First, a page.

Spending deficits are projected in Lakota’s near future, and school officials have said further budget reductions will have to come.
Jenni Logan, Lakota treasurer, shared the district’s five-year financial forecast Monday with school board members. School districts are required by law to adopt an updated five-year forecast each May and October.
Logan said the forecast shows a balanced budget in 2013, and spending deficits each year 2014-17. But Logan said those projected deficits are mostly due to state cuts, phased-out revenue streams and an even more unpredictable future.
“We’re not running out of cash; we’re just forecasting as spending more than we’re bringing in,” Logan said. “The predictability of future state spending is quite a challenge. We can talk to our legislators, we can talk to everyone who we think is in the know, and make our best guess.”
Logan said a number of revenue sources — making up the total state funding received by the district — have been slashed or are being phased out. The elimination of the tangible personal property tax has lead to a phase-out of the revenue — first said to extend until 2018 — now accelerated and likely ending next year.
Lakota’s share of TPP tax has been slashed from $16.6 million in 2007; to $9 million in 2011; down to $3.1 million next year.
“Some districts are keeping it in the forecast, but we aren’t counting on it,” Logan said.
Logan said the district will receive about $41.4 million in foundation funds this year. Her five-year forecast projects 1 percent decreases each year.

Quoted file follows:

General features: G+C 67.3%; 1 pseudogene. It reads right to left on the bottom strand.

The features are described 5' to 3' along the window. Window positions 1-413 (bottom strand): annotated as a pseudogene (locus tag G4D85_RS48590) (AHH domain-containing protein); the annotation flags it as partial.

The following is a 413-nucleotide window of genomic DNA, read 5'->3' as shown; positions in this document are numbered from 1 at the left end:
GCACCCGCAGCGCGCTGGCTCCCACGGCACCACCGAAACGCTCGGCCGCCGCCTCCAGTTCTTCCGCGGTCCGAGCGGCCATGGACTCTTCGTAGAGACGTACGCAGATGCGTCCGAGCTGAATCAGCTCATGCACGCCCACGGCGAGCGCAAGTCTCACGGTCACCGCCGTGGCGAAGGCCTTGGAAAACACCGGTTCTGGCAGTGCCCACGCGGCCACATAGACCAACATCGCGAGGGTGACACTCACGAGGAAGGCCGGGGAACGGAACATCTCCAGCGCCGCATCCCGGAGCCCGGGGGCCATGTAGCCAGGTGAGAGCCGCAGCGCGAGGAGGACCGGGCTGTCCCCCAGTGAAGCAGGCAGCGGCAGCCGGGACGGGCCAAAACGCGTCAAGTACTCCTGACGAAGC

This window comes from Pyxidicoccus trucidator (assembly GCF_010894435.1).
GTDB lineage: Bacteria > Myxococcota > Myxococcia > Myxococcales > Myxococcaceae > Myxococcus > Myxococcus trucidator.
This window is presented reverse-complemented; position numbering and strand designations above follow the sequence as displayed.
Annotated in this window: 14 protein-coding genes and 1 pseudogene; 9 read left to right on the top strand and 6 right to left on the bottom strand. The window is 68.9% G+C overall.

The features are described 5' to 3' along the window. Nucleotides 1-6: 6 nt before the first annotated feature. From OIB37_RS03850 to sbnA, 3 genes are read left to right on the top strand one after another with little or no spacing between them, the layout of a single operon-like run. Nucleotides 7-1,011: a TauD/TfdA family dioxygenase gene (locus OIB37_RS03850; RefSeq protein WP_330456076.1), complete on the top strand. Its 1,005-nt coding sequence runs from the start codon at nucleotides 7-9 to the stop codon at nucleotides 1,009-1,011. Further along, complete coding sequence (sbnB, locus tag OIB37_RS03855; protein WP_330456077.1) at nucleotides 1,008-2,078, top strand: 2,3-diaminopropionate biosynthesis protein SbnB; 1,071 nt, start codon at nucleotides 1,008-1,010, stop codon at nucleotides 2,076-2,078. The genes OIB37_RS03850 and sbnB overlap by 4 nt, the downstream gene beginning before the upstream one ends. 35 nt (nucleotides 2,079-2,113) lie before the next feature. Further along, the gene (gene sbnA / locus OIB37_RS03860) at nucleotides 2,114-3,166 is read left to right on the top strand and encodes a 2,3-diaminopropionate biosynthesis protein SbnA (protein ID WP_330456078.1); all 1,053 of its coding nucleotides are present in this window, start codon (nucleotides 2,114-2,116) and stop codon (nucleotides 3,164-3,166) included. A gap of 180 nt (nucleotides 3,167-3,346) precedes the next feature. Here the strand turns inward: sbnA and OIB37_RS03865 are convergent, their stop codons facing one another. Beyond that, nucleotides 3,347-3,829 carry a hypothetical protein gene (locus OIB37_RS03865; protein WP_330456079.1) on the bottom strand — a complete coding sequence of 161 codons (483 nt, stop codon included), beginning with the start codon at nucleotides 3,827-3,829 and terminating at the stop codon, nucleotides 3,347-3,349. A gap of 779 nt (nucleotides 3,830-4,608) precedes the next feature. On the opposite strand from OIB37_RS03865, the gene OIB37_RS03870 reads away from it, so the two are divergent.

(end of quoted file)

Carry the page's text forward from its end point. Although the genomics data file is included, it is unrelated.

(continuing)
Logan said an enrollment study is being conducted internally to determine the impact of falling student rates on general fund revenue. State foundation funds are based in part on enrollment levels and per-pupil costs.
In the past two years, Logan said enrollment has dropped by 700 students.
As a piece to the enrollment study, Logan said the data will be used to update appropriate student-teacher ratios to ensure staffing levels are being maximized in the elementary and secondary levels.
Outlined in the five-year forecast, Logan said the district received $1.9 million less in tax settlements from the state this past August.
A $1.3 million decrease was due to the Board of Tax Appeals in Columbus settling a backlog of cases from 2008-10 in the Lakota district. Additionally, Duke Energy had two tax settlements completed, amounting to $600,000.
“It was a big whammy this time; a very condensed period of time to take care of all of those things that were just settled,” Logan said.
Offsetting the almost $2 million settlement loss, Logan said the district is fortunate to be receiving $2.7 million in 2013 from Liberty Twp. in collections from four Residential Incentive Districts. The amount is reduced to $250,000 for years 2014-17.
“The timing on that couldn’t have been better,” Logan said.
In salaries and wages, Logan said the district will see a drop in expenses due to retirement incentive payments ending in 2013. She said for the past three years, Lakota has spent $2.8 million annually on retirement payments.
Adding to the costs, Logan said in 2014, two union contracts are set to expire, along with a three-year salary freeze.
During the past three years, Logan said the district has saved about $2 million each year through the union contracts. She is estimating 2.39 percent salary increases for years 2015-17, based on an average of the past five years’ Consumer Price Index.
Logan said the five-year forecast includes 9.5 percent increases each year in the district’s share of insurance premiums.
To offset increasing insurance costs, Logan said all Lakota employees — except the Lakota Support Staff Association under current contract — pay 15 percent of premium pickups. LSSA workers will increase to 15 percent in 2014.
“It’s one of the costs that worries me because insurance is not cheap,” Logan said. “When there’s sharing in costs, there’s ownership.”
The school board will hold a special meeting at 5:30 p.m. Oct. 29 at Lakota Central Office to adopt the most recent forecast.
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